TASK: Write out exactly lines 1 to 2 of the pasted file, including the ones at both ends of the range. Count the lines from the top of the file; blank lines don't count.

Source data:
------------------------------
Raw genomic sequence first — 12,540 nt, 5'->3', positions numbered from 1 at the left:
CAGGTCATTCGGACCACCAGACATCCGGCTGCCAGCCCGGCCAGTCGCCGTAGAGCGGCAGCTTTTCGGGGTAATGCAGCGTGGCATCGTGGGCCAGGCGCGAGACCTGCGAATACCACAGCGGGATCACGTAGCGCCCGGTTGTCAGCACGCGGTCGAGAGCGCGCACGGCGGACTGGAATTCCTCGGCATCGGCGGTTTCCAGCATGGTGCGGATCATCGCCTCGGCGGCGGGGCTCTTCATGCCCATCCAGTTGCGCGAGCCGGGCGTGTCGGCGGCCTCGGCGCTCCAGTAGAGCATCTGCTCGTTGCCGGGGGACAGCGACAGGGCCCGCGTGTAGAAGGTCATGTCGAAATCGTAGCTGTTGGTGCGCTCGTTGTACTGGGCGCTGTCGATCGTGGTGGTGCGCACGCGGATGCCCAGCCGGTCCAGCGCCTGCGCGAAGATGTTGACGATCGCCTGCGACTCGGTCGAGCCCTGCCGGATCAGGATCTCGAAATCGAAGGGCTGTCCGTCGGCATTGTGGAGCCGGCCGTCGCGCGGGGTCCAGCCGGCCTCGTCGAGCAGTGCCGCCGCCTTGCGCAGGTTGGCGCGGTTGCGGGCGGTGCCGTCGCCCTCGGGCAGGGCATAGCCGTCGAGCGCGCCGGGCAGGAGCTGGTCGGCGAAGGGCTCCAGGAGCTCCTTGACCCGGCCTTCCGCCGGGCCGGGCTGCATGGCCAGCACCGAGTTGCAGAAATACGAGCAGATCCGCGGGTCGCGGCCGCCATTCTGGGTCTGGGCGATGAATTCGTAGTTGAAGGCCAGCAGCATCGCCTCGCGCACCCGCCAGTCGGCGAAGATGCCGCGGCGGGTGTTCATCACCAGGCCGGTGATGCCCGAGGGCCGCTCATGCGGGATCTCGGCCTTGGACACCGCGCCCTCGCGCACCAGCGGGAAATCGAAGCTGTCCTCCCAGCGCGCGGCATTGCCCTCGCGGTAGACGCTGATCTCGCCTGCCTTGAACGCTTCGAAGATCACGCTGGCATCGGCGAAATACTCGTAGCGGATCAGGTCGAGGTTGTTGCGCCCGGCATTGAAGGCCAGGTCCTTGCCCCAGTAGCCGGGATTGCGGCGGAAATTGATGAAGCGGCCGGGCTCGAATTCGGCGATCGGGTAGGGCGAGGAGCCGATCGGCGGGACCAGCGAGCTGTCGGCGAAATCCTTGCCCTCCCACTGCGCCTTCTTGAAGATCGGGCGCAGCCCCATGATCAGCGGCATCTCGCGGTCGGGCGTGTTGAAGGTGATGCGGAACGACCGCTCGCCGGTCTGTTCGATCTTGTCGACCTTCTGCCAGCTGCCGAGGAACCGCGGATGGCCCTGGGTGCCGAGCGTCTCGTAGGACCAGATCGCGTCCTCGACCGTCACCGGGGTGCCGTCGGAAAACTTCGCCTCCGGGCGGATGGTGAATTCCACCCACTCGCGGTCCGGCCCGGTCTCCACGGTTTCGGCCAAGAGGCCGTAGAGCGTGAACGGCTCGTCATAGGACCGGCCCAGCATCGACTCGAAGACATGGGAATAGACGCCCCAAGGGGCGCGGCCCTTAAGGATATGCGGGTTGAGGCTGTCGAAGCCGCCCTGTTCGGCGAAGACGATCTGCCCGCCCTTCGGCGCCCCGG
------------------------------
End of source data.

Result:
Raw genomic sequence first — 12,540 nt, 5'->3', positions numbered from 1 at the left:
CAGGTCATTCGGACCACCAGACATCCGGCTGCCAGCCCGGCCAGTCGCCGTAGAGCGGCAGCTTTTCGGGGTAATGCAGCGTGGCATCGTGGGCCAGGCGCGAGACCTGCGAATACCACAGCGGGATCACGTAGCGCCCGGTTGTCAGCACGCGGTCGAGAGCGCGCACGGCGGACTGGAATTCCTCGGCATCGGCGGTTTCCAGCATGGTGCGGATCATCGCCTCGGCGGCGGGGCTCTTCATGCCCATCCAGTTGCGCGAGCCGGGCGTGTCGGCGGCCTCGGCGCTCCAGTAGAGCATCTGCTCGTTGCCGGGGGACAGCGACAGGGCCCGCGTGTAGAAGGTCATGTCGAAATCGTAGCTGTTGGTGCGCTCGTTGTACTGGGCGCTGTCGATCGTGGTGGTGCGCACGCGGATGCCCAGCCGGTCCAGCGCCTGCGCGAAGATGTTGACGATCGCCTGCGACTCGGTCGAGCCCTGCCGGATCAGGATCTCGAAATCGAAGGGCTGTCCGTCGGCATTGTGGAGCCGGCCGTCGCGCGGGGTCCAGCCGGCCTCGTCGAGCAGTGCCGCCGCCTTGCGCAGGTTGGCGCGGTTGCGGGCGGTGCCGTCGCCCTCGGGCAGGGCATAGCCGTCGAGCGCGCCGGGCAGGAGCTGGTCGGCGAAGGGCTCCAGGAGCTCCTTGACCCGGCCTTCCGCCGGGCCGGGCTGCATGGCCAGCACCGAGTTGCAGAAATACGAGCAGATCCGCGGGTCGCGGCCGCCATTCTGGGTCTGGGCGATGAATTCGTAGTTGAAGGCCAGCAGCATCGCCTCGCGCACCCGCCAGTCGGCGAAGATGCCGCGGCGGGTGTTCATCACCAGGCCGGTGATGCCCGAGGGCCGCTCATGCGGGATCTCGGCCTTGGACACCGCGCCCTCGCGCACCAGCGGGAAATCGAAGCTGTCCTCCCAGCGCGCGGCATTGCCCTCGCGGTAGACGCTGATCTCGCCTGCCTTGAACGCTTCGAAGATCACGCTGGCATCGGCGAAATACTCGTAGCGGATCAGGTCGAGGTTGTTGCGCCCGGCATTGAAGGCCAGGTCCTTGCCCCAGTAGCCGGGATTGCGGCGGAAATTGATGAAGCGGCCGGGCTCGAATTCGGCGATCGGGTAGGGCGAGGAGCCGATCGGCGGGACCAGCGAGCTGTCGGCGAAATCCTTGCCCTCCCACTGCGCCTTCTTGAAGATCGGGCGCAGCCCCATGATCAGCGGCATCTCGCGGTCGGGCGTGTTGAAGGTGATGCGGAACGACCGCTCGCCGGTCTGTTCGATCTTGTCGACCTTCTGCCAGCTGCCGAGGAACCGCGGATGGCCCTGGGTGCCGAGCGTCTCGTAGGACCAGATCGCGTCCTCGACCGTCACCGGGGTGCCGTCGGAAAACTTCGCCTCCGGGCGGATGGTGAATTCCACCCACTCGCGGTCCGGCCCGGTCTCCACGGTTTCGGCCAAGAGGCCGTAGAGCGTGAACGGCTCGTCATAGGACCGGCCCAGCATCGACTCGAAGACATGGGAATAGACGCCCCAAGGGGCGCGGCCCTTAAGGATATGCGGGTTGAGGCTGTCGAAGCCGCCCTGTTCGGCGAAGACGATCTGCCCGCCCTTCGGCGCCCCGG